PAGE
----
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Opinion: Education system exposes State’s dalliance with religion

By David Oginde | Published Sun, May 13th 2018 at 00:00, Updated May 12th 2018 at 20:58 GMT +3
Islamic religious schools – commonly known as Madrassa

A video clip that has been doing rounds has caused more than a murmur in religious circles. The video announces the government’s move to integrate the Islamic religious schools – commonly known as Madrassa – into the formal education system.

The integration is also to absorb into the curriculum the Duksi system, which is largely practised among the Somali and involves memorising the Koran and other Islamic teachings. What has raised eyebrows is the statement that “the Duksi and Madrasa teachers will be paid by the government” and the schools will officially fall under the mainstream education system.

For many, this amounts to the government paying for what is clearly religious instruction, which would normally be the sole responsibility of every religion.

In Christian terms, it is argued that this is akin to the government taking over the running of Sunday School classes and paying the teachers who would normally offer their services pro-bono or as supported by the church.

What may be lost to many, however, is that the Education Ministry is simply implementing the provisions of the Basic Education Act No. 14 of 2013.

In Section 95 sub-section 2(e), the Act provides for “integration of the madrassa, Duksi and pastoral programmes of instructions into the formal education system as appropriate to improve access and retention.”

 The Sixth Schedule of the same Act then provides details for establishment and functions of what is known as the National Council for Nomadic Education in Kenya, which is charged with the responsibility of implementing and overseeing the program.

 In a sense, therefore, it is rather late to raise any serious concerns over this program at this stage. When the Bill was first brought to Parliament in 2012, then acting Education Permanent Secretary, George Godia, said through the integration program, students would get financial assistance from the government.

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What is curious though, is that Prof Godia pointed out that the Madrassa system would be “limited to predominantly Muslim areas.” Whatever the case, this new move seems to have revived concerns over the apparently disappearing boundaries between government and religion.

Last year Senior Church leaders raised concerns over provisions in the Finance Bill 2017 that amended several finance related laws to accommodate Sharia financial services. Back in January 2015, the government announced that it was about to join the Organisation of Islamic Cooperation as a member nation.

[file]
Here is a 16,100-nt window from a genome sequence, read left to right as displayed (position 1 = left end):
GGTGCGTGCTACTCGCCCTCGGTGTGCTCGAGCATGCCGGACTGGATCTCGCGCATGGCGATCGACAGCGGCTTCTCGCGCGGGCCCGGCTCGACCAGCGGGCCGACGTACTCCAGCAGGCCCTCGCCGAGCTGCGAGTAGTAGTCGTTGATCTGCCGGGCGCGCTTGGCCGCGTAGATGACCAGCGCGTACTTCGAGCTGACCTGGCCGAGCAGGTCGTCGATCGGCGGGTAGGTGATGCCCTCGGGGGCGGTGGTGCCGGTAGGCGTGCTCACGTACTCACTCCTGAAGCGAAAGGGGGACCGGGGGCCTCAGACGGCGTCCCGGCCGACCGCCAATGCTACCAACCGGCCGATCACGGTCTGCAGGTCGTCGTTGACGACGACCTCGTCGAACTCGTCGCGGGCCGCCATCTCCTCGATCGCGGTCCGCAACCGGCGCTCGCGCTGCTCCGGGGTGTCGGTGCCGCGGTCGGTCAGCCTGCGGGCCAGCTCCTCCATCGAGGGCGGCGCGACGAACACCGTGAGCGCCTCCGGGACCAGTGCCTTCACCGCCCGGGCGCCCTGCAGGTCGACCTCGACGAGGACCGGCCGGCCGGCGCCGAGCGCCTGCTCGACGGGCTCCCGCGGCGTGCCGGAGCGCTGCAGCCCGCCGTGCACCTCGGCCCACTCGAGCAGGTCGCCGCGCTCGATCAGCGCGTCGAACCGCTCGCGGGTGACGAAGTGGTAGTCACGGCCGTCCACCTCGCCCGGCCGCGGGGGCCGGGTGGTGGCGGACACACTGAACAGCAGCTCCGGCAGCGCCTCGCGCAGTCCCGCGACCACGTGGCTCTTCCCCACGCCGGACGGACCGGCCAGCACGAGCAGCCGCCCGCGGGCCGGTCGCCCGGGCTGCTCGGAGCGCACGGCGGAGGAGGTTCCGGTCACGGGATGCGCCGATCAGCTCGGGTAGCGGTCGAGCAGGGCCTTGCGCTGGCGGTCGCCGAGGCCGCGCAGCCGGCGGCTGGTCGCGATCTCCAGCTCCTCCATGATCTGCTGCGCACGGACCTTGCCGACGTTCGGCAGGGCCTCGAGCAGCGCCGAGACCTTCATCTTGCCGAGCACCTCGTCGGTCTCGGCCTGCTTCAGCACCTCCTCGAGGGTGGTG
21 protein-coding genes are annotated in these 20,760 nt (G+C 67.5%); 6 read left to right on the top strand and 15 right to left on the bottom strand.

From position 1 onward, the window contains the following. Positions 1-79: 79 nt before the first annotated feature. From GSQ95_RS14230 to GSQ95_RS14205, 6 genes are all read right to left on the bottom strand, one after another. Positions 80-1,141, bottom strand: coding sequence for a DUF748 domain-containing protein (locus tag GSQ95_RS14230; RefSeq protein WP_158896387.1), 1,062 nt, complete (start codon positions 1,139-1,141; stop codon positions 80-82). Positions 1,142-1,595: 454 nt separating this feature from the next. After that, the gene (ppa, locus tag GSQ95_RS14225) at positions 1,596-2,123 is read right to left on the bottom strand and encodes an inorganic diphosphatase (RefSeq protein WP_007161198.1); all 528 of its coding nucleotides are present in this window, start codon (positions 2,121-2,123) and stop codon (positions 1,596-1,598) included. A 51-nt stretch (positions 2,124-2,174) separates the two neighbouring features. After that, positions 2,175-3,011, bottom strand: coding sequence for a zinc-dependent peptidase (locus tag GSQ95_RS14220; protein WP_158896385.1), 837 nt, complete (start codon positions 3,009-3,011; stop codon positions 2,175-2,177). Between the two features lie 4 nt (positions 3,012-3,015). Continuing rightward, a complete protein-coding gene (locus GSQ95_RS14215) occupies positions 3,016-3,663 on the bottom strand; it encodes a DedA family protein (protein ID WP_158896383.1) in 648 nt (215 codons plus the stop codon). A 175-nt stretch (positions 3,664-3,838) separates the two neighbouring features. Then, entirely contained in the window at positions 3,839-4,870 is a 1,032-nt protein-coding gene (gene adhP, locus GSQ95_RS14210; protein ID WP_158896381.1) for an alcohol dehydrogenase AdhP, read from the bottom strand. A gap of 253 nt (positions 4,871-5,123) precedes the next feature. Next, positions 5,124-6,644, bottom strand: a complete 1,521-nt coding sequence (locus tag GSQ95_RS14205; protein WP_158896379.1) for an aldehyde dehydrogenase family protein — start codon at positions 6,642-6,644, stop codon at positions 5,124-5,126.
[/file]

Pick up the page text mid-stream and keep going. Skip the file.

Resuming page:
According to the Treasury Cabinet Secretary Henry Rotich, this was to give Kenya access to cheap loans from the Islamic Development Bank, extended on interest free terms as per Islamic banking practice.

The moved caused uproar in some quarters and the government appeared to retreat. But, in February 2016, the Attorney General, Githu Muigai, announced that Kenya would be reviewing all relevant laws and regulations to aid the issuance of a debut Islamic law-compliant finance bond known as Sukuk.

Apart from these, many would remember the storm caused by the inclusion of the Kadhi’s Courts in the constitution back in 2010. Under this provision, the kadhis are official state officers fully paid by the government to deal with matters related to personal family laws for Muslims.

Whereas there may actually be nothing wrong with government paying kadhis to undertake such duties, the church has wondered why the same government requires Pastors to pay to be licensed to officiate marriages. Furthermore, churches have to purchase marriage certificate books to register marriages – a strictly government function.

A Christian marriage ceremony is a solemn event that neither includes nor requires the issuance of a certificate. The Pastor is therefore under no spiritual obligation to issue such a certificate.

Yet, whereas both the marriage registrar at the AG’s office and the kadhi are rightfully paid to conduct weddings within their jurisdictions, the Pastor – acting as a government agent – has to pay to register a wedding.

These notwithstanding, no one should begrudge Muslims of the steps being taken by government towards their greater inclusion into the life of the nation. It howeverbehoves those in government to ensure that their actions, no matter how noble are not wrongly misconstrued as being in favour of one religion.

 

 


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